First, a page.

Part III. Exemplary Tools, Policy Practices
Chapter 15. Detailed Profiles of Biophilic Design Tools Techniques, Design Ideas
Part IV. Successes and Future Directions
Chapter 16. Biophilic Cities in the Age of Climate Change: Mitigation, Resilience Through Nature
Chapter 17. What Can Be Learned From the Best Biophilic Cities?
Chapter 18. Key Obstacles to Biophilic Cities (And Ways To Overcome Them)
Chapter 19. Conclusions and Future Directions
Few things in the world have as much immediate ability to shift me into a different mood, into a different and more positive outlook, than birds—seeing them, hearing them, watching their often frenetic but joyful movements and machinations. Birds, and animals more generally, don’t receive the attention they deserve among urban designers and planners. They are so profoundly a part of the quality of life, and so important to the positive mental health of urban residents, that they ought to be given more attention in planning. And of course the many design decisions we make about our buildings and urban neighborhoods have major implications for birds. Bird-building collisions account for hundreds of millions of bird deaths a year.
That could change if we generally followed bird-friendly design guidelines. We review some of these ideas in the Handbook of Biophilic City Planning and Design. One remarkable building we profiled is the Studio Gang–designed Aqua Tower in Chicago. With its visually distinct, undulating facade, birds are able to see this building and avoid colliding with it. Cities can of course take many other steps, and many, such as the City of San Francisco, also profiled in the Handbook, have adopted impressive “Standards for Bird-Safe Buildings. These standards actually mandate bird-friendly window and facade treatments. There are lights-out programs in San Francisco, as well as in Chicago, Toronto and other cities. Nonprofits like FLAP (Fatal Light Awareness Program) in Toronto are working to raise awareness about bird-building fatalities and what we can do about them.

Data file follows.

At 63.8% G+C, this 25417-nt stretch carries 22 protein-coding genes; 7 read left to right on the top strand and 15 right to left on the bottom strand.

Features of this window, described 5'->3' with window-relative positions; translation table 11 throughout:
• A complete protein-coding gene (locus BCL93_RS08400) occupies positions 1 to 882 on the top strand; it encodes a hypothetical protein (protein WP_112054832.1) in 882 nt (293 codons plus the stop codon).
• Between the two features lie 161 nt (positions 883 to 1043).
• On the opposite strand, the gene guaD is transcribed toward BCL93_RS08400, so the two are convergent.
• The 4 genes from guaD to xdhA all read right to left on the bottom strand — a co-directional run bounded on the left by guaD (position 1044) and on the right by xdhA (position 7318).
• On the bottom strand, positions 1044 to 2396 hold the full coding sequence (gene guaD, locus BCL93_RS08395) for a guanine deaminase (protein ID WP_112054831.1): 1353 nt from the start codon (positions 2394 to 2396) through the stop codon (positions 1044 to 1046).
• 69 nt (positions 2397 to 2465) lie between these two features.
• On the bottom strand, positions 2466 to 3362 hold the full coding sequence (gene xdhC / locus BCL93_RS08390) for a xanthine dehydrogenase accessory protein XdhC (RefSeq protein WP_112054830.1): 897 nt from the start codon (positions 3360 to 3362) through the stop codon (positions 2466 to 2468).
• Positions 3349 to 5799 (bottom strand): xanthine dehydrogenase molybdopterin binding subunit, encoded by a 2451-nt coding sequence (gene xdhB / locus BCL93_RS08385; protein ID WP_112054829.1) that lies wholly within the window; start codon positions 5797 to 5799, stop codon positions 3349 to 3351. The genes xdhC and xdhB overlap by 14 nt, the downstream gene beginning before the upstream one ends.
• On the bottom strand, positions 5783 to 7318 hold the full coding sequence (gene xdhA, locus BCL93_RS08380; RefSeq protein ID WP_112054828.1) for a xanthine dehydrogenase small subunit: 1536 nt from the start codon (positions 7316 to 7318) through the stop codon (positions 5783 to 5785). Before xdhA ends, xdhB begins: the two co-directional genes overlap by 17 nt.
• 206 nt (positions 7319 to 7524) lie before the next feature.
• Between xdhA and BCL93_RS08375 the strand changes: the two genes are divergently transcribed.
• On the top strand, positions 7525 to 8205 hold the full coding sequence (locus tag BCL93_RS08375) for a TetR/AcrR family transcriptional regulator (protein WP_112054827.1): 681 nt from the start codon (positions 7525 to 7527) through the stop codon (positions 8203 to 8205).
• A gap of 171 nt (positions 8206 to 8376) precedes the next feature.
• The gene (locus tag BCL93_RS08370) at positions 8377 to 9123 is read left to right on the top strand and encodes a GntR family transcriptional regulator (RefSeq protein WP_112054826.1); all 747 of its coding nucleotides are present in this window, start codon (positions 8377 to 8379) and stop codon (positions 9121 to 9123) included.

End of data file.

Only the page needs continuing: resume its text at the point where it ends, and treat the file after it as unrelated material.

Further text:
In another city profiled in our book, Wellington, New Zealand, there is a remarkable wild preserve called Zealandia (surrounded by a predator-proof fence), that seeks to allow native species to rebound. With the tagline “bringing birdsong back to Wellington,” Zealandia has already been successful as more residents and neighborhoods are experiencing formerly-decimated native birds like the Kaka (a species of parrot), and this species has really rebounded. For many of us who are advocates of urbanism there is a growing appreciation of the power and life-enhancing nature of birdsong! And perhaps a metric for judging the long term success of city planning and design (what percentage of city’s neighborhoods can one hear native birdsong?).
One of my favorite species of bird, both to hear and to watch, is the Chimney Swift. Their speed and aerobatics are wonderful and gravity-defying. Yet their numbers are in decline, in part because of the found in homes and businesses.
Communities around the country have sought to remedy this by erecting Swift Towers. From Chicago to Raleigh, North Carolina, these towers are popping up to create new nesting spaces and roosting spots. But we need more efforts to ensure that existing chimneys remain as habitat. As the time for southern migration approaches, the swifts begin to congregate in large flocks, and each evening settle to roost in dramatic fashion—a wondrous swirling vortex of birds that somehow makes its way through the opening of a chimney. It can be a moment of collective wonder and solace, as it is in places like Arlington County, Virginia, where residents come together to watch this spectacle, or in Portland, Oregon, where groups enjoy watching Vaux Swifts engage in similar aerobatics. This is a group (bird) therapy that adds immensely to our urban lives.
Timothy Beatley is Chair of the Department of Urban and Environmental Planning and Teresa Heinz Professor of Sustainable Communities at the School of Architecture at the University of Virginia, where he has taught for over twenty-five years. His books include Blue Urbanism, Biophilic Cities, Resilient Cities, and Green Urbanism.